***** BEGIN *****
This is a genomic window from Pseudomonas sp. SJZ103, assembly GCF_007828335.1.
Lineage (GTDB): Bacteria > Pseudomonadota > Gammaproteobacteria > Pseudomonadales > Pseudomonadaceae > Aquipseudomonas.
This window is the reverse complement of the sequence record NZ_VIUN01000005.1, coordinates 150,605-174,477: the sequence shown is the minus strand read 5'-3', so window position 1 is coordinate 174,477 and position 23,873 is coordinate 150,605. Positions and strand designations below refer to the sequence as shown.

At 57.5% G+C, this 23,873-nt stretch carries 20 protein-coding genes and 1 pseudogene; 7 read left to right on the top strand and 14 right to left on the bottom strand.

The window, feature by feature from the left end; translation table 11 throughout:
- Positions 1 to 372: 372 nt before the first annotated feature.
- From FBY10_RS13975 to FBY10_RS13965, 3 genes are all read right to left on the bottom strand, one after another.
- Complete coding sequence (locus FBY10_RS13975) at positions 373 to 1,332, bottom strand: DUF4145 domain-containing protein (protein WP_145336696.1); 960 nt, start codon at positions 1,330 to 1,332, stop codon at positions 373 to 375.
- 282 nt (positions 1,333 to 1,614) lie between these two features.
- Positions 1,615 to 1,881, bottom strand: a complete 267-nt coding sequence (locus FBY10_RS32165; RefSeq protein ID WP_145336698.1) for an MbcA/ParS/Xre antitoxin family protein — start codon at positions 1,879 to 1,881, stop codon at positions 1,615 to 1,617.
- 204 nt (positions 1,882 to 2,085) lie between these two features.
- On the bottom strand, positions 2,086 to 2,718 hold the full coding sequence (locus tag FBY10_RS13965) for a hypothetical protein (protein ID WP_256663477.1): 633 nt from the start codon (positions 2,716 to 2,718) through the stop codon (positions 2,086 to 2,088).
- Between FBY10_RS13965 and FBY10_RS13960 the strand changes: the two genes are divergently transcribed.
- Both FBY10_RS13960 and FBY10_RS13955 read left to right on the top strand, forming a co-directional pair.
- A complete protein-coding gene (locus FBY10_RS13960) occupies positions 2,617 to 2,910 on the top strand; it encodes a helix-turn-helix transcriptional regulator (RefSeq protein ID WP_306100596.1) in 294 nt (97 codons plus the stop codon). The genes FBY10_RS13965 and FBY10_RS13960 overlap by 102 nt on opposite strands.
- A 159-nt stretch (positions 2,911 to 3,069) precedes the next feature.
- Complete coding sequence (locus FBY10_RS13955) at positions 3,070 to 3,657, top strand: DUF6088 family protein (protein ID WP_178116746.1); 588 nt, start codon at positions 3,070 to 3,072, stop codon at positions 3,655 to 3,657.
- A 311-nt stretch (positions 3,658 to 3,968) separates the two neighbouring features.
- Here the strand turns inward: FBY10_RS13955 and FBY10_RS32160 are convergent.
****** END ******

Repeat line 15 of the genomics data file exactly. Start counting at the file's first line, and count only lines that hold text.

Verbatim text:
- A complete protein-coding gene (locus FBY10_RS13960) occupies positions 2,617 to 2,910 on the top strand; it encodes a helix-turn-helix transcriptional regulator (RefSeq protein ID WP_306100596.1) in 294 nt (97 codons plus the stop codon). The genes FBY10_RS13965 and FBY10_RS13960 overlap by 102 nt on opposite strands.